Host Stuart Goldsmith kicks off affairs with somewhat smarmy, but very endearing, audience gags and ice-breakers, dealing well with what is initially a somewhat cold crowd. With a series of “Give me a yell if you’re from (insert hometown here)” shout-outs – my Auckland neighbour Chris on one side and my equally vocal new friend Pam on the other – he finds a way to bring the life out of the crowd. He follows with a satire of Warwickshire, his own hometown. I turn to Pam; she laughs.  He asks for a comparative place in New Zealand. “Hamilton” is the almost unanimous response. I turn to Chris. He laughs. I am starting to see how this works.

Chris Martin opens the sets, with an internet-generation pastiche on his own insecurities, from kissing his first, and current, girlfriend to the amount of time he spends on Yahoo Answers. He tells us he loves New Zealand (audience applause), and keeps us entertained through his set.

John Gordillo follows with a complaint aimed at the Kiwi audience’s attitude to live comedy, drawing great laughs with his satire. Gordillo, performing with a ‘Madonna-mic’, fills almost his entire set with an anecdote on his Spanish father and, with much arm-flapping, charms the crowd. He finds a sense of ease as he gets further into his set, and winds it up all too soon.

Sara Pascoe is next, with a slightly less successful set on the audience decibel-meter. She gets her kicks, as those before her, by her comparison of London life and Kiwi life, rating ours far above hers (audience cheers). Not to be outdone, Carl Donnelly wraps up the first half in superb style, riffing with ease and charm on everything from women’s rights to public nudity. Carl’s set is a real treat, not to be missed in the coming weeks.

The second half continues with its colonial charge, led by Tim FitzHigham’s gripes about having to fill in customs forms for a country he technically owns, and whilst noting that NZ is beautiful (audience hoorahs) he asks,“Why do you keep it all the way out here?” The Irishman Michael Legge steps up to bat, with plenty more where that came from, promising to “seduce us” with his witticisms from London, his now home town, and promises “we will be going home together tonight!”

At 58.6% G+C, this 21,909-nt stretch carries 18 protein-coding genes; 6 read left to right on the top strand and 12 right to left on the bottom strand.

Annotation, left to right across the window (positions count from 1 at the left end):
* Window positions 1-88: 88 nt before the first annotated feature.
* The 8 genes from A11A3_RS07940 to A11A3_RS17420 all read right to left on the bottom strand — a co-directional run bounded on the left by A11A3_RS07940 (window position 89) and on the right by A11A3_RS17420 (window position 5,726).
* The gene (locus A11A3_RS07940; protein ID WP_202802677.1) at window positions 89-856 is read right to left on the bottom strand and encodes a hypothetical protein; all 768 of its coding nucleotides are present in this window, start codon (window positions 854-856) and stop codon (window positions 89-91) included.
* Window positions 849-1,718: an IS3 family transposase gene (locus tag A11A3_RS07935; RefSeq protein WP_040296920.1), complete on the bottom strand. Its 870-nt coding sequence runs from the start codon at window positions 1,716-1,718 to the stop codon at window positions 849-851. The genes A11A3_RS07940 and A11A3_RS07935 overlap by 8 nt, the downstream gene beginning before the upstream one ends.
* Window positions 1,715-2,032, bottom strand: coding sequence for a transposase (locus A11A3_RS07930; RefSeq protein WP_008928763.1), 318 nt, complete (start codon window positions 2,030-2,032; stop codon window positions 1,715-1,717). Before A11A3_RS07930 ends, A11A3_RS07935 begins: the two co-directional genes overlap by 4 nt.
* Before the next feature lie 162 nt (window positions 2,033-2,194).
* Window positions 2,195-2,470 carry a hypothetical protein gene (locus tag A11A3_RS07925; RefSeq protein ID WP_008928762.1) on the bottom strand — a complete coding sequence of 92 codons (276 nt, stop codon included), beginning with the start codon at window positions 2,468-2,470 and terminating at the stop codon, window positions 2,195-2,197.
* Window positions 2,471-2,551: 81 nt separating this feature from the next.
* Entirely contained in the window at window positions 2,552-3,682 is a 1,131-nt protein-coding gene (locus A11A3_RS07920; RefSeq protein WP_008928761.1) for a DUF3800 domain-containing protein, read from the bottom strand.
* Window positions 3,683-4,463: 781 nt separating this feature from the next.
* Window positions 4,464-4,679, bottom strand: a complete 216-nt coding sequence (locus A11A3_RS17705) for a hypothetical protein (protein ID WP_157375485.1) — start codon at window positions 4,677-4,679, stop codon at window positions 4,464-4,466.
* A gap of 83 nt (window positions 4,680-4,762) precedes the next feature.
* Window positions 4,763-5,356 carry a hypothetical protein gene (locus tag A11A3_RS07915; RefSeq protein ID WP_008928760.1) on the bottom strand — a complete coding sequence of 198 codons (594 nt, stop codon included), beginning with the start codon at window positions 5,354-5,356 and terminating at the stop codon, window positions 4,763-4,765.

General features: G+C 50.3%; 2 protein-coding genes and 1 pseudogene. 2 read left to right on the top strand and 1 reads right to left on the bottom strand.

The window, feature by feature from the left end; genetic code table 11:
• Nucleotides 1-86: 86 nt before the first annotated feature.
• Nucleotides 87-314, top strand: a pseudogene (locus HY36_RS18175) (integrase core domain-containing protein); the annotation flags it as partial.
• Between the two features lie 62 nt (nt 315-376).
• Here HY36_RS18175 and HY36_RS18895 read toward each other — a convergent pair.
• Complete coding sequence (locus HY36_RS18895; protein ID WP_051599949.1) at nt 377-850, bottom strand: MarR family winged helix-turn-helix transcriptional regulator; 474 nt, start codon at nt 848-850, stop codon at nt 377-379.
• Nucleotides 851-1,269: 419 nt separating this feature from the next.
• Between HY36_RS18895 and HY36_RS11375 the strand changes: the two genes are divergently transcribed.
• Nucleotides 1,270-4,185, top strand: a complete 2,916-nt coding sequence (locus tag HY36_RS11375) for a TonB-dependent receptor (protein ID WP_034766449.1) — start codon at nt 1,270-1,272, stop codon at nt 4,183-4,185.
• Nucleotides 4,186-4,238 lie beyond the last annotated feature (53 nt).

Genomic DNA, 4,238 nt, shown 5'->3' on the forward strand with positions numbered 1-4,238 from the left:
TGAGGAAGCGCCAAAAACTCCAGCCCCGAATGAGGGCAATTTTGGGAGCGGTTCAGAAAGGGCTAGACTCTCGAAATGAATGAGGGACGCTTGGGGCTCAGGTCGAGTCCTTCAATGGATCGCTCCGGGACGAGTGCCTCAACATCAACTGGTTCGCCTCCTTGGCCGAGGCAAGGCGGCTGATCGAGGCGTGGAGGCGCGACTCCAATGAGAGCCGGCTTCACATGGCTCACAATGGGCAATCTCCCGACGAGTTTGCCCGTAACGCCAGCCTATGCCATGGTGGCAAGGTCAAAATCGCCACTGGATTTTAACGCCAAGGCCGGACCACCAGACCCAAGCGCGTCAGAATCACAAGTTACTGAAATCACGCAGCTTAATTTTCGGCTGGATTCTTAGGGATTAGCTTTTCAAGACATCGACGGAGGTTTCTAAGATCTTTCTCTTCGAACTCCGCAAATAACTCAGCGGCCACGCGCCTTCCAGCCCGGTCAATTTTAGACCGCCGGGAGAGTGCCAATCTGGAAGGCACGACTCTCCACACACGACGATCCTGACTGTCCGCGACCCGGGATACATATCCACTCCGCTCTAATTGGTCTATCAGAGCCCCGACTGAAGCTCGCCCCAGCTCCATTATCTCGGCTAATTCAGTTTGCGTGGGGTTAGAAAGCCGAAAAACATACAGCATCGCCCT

John Robbins riffs on gout and middle-age, drawing laughs from the ‘Sky City Demographic’, before handing over to the inimitable Marcus Birdman who jokes bawdily about British alcoholism and his life in Lewisham, the “worst place on earth”. He is quick to compare it to Hamilton. I turn to Pam. She laughs. I turn to Chris. He laughs. This guy is good. Marcus aims his unashamedly crude gags toward a teenaged boy he identifies in the front row, informing him on the perils of women and liquor. He ties up the night superbly, and is an exciting and involving act to see.

The night is successful in showcasing and promoting the international talent. Goldsmith ties the show together effortlessly, and all the acts are varied, short and punchy. Standouts are Goldsmith himself, Donnelly and Birdman. If anything, the show drags – perhaps eight acts is over-ambitious; I am satisfied but not hungry for much more. I leave feeling very glad I don’t live in Lewisham, great friends with Pam, and – ever so Britishly – with my vocabulary three words richer: pejorative, voluble and futtocks.